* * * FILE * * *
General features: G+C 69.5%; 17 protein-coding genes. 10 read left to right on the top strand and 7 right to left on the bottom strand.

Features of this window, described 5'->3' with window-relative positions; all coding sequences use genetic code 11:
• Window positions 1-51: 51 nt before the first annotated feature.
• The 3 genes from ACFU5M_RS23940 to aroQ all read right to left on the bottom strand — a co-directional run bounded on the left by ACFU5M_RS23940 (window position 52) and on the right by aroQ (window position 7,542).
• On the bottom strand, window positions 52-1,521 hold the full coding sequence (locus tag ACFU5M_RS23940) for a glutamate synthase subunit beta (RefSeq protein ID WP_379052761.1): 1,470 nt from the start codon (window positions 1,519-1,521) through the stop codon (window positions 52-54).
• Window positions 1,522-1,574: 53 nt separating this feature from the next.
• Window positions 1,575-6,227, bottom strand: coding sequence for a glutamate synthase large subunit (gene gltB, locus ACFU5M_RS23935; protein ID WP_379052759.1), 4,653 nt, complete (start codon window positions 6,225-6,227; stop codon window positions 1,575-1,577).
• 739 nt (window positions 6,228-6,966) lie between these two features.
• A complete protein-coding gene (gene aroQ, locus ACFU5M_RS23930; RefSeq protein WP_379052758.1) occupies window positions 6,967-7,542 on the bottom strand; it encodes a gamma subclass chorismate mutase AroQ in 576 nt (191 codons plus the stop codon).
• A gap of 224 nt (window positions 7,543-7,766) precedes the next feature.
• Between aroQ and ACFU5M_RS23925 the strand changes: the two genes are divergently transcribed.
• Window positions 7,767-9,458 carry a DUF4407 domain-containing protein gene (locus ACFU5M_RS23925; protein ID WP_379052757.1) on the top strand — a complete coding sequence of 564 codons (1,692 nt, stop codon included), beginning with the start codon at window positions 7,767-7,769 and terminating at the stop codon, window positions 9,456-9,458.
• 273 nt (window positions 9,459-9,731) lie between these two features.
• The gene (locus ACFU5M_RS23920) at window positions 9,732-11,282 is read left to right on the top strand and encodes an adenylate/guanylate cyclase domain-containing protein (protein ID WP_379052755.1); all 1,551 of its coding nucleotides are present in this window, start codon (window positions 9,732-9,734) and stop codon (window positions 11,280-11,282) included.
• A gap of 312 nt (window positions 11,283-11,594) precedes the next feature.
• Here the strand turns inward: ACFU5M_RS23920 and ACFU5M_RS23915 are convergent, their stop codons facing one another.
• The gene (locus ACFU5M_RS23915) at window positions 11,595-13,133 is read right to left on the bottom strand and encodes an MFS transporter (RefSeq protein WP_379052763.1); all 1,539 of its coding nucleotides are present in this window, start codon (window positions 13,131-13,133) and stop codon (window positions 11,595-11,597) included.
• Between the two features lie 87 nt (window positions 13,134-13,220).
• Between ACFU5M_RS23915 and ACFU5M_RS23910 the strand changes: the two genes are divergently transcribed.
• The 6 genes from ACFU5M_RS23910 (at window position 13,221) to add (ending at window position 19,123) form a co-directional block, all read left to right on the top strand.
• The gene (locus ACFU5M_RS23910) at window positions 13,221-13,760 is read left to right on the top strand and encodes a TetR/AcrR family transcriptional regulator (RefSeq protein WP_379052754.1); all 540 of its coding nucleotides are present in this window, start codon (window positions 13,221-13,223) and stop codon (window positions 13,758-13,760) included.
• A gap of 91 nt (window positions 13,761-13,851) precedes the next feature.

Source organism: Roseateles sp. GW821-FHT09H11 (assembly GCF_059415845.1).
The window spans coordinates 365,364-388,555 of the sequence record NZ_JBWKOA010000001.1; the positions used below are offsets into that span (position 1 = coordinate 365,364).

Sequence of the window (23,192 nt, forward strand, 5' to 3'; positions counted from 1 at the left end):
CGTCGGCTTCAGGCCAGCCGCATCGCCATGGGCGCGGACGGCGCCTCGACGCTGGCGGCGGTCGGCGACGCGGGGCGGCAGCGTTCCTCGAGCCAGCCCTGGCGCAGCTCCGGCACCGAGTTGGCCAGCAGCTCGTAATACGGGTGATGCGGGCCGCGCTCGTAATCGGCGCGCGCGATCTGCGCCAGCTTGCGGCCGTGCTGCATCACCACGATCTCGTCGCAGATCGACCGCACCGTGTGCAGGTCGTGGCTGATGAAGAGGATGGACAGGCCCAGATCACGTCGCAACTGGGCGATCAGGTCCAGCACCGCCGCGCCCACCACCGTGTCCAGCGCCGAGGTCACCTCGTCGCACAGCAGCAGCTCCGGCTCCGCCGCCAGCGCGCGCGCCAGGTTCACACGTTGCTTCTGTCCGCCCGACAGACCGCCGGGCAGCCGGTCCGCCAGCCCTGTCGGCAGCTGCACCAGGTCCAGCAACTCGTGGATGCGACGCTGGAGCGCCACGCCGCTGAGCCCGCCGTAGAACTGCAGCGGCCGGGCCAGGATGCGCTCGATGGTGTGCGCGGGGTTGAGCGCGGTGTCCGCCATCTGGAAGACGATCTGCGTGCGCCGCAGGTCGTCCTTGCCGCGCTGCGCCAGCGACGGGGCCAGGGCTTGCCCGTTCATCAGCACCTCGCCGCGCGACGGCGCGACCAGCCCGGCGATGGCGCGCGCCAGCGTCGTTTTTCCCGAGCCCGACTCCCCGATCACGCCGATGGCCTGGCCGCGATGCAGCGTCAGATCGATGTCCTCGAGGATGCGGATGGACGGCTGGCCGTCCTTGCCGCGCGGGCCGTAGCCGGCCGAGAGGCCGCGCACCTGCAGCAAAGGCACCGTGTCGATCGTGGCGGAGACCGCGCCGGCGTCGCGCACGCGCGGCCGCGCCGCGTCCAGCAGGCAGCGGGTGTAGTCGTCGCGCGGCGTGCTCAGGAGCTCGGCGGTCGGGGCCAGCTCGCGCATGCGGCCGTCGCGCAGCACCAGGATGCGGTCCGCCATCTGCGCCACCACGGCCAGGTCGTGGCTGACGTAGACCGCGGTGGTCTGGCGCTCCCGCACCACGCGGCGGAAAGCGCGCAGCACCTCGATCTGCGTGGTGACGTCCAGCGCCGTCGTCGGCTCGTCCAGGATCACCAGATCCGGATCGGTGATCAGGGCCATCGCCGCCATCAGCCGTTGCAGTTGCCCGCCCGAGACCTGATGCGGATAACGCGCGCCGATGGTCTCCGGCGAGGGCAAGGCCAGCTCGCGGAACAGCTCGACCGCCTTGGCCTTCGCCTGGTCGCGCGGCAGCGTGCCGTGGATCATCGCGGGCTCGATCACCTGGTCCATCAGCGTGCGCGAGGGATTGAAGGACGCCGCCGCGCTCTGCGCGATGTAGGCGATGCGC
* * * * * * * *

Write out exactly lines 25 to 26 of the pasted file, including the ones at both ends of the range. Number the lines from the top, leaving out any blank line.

Sequence of the window (23,192 nt, forward strand, 5' to 3'; positions counted from 1 at the left end):
CGTCGGCTTCAGGCCAGCCGCATCGCCATGGGCGCGGACGGCGCCTCGACGCTGGCGGCGGTCGGCGACGCGGGGCGGCAGCGTTCCTCGAGCCAGCCCTGGCGCAGCTCCGGCACCGAGTTGGCCAGCAGCTCGTAATACGGGTGATGCGGGCCGCGCTCGTAATCGGCGCGCGCGATCTGCGCCAGCTTGCGGCCGTGCTGCATCACCACGATCTCGTCGCAGATCGACCGCACCGTGTGCAGGTCGTGGCTGATGAAGAGGATGGACAGGCCCAGATCACGTCGCAACTGGGCGATCAGGTCCAGCACCGCCGCGCCCACCACCGTGTCCAGCGCCGAGGTCACCTCGTCGCACAGCAGCAGCTCCGGCTCCGCCGCCAGCGCGCGCGCCAGGTTCACACGTTGCTTCTGTCCGCCCGACAGACCGCCGGGCAGCCGGTCCGCCAGCCCTGTCGGCAGCTGCACCAGGTCCAGCAACTCGTGGATGCGACGCTGGAGCGCCACGCCGCTGAGCCCGCCGTAGAACTGCAGCGGCCGGGCCAGGATGCGCTCGATGGTGTGCGCGGGGTTGAGCGCGGTGTCCGCCATCTGGAAGACGATCTGCGTGCGCCGCAGGTCGTCCTTGCCGCGCTGCGCCAGCGACGGGGCCAGGGCTTGCCCGTTCATCAGCACCTCGCCGCGCGACGGCGCGACCAGCCCGGCGATGGCGCGCGCCAGCGTCGTTTTTCCCGAGCCCGACTCCCCGATCACGCCGATGGCCTGGCCGCGATGCAGCGTCAGATCGATGTCCTCGAGGATGCGGATGGACGGCTGGCCGTCCTTGCCGCGCGGGCCGTAGCCGGCCGAGAGGCCGCGCACCTGCAGCAAAGGCACCGTGTCGATCGTGGCGGAGACCGCGCCGGCGTCGCGCACGCGCGGCCGCGCCGCGTCCAGCAGGCAGCGGGTGTAGTCGTCGCGCGGCGTGCTCAGGAGCTCGGCGGTCGGGGCCAGCTCGCGCATGCGGCCGTCGCGCAGCACCAGGATGCGGTCCGCCATCTGCGCCACCACGGCCAGGTCGTGGCTGACGTAGACCGCGGTGGTCTGGCGCTCCCGCACCACGCGGCGGAAAGCGCGCAGCACCTCGATCTGCGTGGTGACGTCCAGCGCCGTCGTCGGCTCGTCCAGGATCACCAGATCCGGATCGGTGATCAGGGCCATCGCCGCCATCAGCCGTTGCAGTTGCCCGCCCGAGACCTGATGCGGATAACGCGCGCCGATGGTCTCCGGCGAGGGCAAGGCCAGCTCGCGGAACAGCTCGACCGCCTTGGCCTTCGCCTGGTCGCGCGGCAGCGTGCCGTGGATCATCGCGGGCTCGATCACCTGGTCCATCAGCGTGCGCGAGGGATTGAAGGACGCCGCCGCGCTCTGCGCGATGTAGGCGATGCGC